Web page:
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Right to Be Concerned, But Not Panicked, About 2012

Monday morning I was in a supermarket parking lot in my neighborhood in Northern Virginia. An older gentleman was putting grocery bags in his truck, festooned with “NO OBAMA” and “McCain-Palin” stickers. Another shopper approached him, commenting, “I like your McCain sticker but who we gonna get this time!”

That sums up what most Republicans are wondering these days. To say that the most widely discussed contenders (Mitt Romney, Sarah Palin, Mike Huckabee, Mitch Daniels, Tim Pawlenty, Newt Gingrich, etc.) haven’t filled the base and party activists with optimism would be putting it mildly. That, in part, accounts for the effort to change Chris Christie’s mind about a 2012 run or lure some other candidate(s) into the race. The media narrative that Palin would instantly be the “front runner” (I guess, in the way, Rudy Giuliani was the front runner before it meant anything) is belied by the determination by so many Republicans to find some other, not yet obvious, candidate.

This is more, I think, than the usual desire to find that mythical perfect candidate with oodles of experience, a fresh face, and no baggage. There is unease that those who are running are deeply flawed (either hobbled within the party or not viable in a general election) or unexciting, while those most attractive aren’t interested this time around (e.g., Christie, Marco Rubio).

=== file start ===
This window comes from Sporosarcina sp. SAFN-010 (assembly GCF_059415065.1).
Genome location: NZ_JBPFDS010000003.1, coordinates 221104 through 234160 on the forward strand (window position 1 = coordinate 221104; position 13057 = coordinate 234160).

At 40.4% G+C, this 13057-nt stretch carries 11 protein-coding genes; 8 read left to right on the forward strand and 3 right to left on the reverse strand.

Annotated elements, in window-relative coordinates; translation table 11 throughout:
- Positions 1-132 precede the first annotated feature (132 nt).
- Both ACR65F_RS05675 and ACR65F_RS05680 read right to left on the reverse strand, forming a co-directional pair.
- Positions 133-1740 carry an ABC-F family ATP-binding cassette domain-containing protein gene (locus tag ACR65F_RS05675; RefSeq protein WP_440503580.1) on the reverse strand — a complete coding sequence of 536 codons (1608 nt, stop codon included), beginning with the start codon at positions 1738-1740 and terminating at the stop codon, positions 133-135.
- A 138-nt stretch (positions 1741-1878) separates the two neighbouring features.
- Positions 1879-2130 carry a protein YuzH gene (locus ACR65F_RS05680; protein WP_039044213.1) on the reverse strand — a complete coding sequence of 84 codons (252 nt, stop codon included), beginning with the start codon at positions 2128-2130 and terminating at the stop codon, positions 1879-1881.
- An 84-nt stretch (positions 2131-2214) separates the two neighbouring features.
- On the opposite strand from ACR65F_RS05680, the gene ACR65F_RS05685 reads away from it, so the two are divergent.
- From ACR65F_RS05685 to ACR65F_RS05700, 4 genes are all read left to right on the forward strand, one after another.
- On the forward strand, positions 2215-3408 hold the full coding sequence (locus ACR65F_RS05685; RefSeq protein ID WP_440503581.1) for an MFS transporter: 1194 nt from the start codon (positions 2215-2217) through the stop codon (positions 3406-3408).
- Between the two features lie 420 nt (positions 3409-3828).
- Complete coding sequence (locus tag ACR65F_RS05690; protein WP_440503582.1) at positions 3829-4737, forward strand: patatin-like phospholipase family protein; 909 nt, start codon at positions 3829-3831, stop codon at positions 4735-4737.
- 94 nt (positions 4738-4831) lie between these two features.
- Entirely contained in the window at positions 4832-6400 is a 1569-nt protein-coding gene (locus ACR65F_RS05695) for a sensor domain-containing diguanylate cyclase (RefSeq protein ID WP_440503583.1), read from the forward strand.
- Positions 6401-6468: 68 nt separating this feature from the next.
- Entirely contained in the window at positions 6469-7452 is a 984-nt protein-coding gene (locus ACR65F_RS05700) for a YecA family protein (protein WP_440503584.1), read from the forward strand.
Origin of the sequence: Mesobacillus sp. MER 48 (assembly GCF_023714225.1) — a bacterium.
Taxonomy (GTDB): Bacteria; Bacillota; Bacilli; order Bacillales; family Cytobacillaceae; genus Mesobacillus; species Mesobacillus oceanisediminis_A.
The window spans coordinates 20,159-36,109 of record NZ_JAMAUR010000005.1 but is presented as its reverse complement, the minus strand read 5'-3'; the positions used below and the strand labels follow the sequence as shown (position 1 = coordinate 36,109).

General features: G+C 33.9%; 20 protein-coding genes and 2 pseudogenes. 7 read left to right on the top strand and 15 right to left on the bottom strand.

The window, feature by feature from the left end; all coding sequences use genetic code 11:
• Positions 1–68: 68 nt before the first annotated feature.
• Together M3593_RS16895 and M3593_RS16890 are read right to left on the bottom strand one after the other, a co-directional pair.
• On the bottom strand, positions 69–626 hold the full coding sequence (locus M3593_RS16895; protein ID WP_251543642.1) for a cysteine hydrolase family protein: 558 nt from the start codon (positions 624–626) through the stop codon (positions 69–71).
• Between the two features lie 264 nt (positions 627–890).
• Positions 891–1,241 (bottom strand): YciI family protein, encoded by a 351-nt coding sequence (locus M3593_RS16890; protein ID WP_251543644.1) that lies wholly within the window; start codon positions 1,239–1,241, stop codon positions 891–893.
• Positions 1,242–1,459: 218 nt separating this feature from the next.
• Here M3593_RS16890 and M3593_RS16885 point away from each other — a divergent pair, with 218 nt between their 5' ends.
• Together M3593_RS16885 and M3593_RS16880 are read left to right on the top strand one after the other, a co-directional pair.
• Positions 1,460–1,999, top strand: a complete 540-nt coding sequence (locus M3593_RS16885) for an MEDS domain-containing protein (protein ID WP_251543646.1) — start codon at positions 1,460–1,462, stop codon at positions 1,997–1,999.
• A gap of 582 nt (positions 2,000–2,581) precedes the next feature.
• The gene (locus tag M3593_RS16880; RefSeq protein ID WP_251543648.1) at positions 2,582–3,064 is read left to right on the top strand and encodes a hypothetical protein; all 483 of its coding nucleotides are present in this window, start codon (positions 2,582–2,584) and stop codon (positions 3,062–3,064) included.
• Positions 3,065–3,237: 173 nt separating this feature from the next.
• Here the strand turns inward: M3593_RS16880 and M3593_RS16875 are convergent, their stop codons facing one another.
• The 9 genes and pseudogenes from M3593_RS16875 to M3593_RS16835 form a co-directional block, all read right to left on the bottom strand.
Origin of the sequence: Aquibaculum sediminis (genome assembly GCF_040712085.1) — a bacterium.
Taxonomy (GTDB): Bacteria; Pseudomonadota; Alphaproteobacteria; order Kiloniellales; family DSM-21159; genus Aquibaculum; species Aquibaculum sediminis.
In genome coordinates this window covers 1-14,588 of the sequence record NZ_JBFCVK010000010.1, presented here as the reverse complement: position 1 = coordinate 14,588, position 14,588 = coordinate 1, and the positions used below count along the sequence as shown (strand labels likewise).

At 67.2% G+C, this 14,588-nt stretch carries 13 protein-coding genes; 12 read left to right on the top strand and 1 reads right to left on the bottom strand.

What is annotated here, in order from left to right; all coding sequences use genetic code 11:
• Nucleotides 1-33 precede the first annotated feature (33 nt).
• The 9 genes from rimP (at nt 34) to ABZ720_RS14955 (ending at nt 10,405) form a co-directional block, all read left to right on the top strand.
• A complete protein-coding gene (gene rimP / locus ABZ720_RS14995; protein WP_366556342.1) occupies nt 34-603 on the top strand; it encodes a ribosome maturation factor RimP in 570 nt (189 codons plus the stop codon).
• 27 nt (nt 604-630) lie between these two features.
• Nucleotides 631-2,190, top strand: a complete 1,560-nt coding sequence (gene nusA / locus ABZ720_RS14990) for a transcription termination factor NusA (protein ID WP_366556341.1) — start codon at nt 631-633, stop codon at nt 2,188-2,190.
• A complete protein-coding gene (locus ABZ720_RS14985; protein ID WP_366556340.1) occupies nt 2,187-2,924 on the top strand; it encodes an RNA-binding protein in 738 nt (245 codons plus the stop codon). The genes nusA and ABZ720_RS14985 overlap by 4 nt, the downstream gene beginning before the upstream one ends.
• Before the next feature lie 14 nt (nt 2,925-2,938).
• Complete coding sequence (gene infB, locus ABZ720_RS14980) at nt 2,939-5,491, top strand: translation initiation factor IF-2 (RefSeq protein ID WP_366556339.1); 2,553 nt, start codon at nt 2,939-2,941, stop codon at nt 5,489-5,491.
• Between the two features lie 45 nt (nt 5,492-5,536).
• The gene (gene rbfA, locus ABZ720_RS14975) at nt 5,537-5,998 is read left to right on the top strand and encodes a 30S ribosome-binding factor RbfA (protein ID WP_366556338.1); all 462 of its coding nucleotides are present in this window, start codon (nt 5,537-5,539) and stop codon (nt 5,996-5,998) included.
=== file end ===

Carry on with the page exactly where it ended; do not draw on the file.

To a large degree, the concern is premature. If 2008 showed us anything, it was that an early start, high name recognition, and gobs of organization don’t necessarily mean all that much two years before the first primary. Otherwise, Giuliani or Romney would have been the last nominee. But the concern among Republican activists is a healthy sign — a recognition that electability, personality, experience, and ideology must all be balanced and that this is a very critical election, too critical to roll the dice on a shaky candidate. Along with the sober House GOP leaders has come recognition in the GOP ranks that not any Republican on the ballot can win, no matter how badly the Obama administration performs.

There’s no rush for the Republicans to find the right candidate, but the GOP may have learned some lessons: get viable candidates into the race, choose wisely, and don’t sit around waiting for Obama to complete his meltdown.



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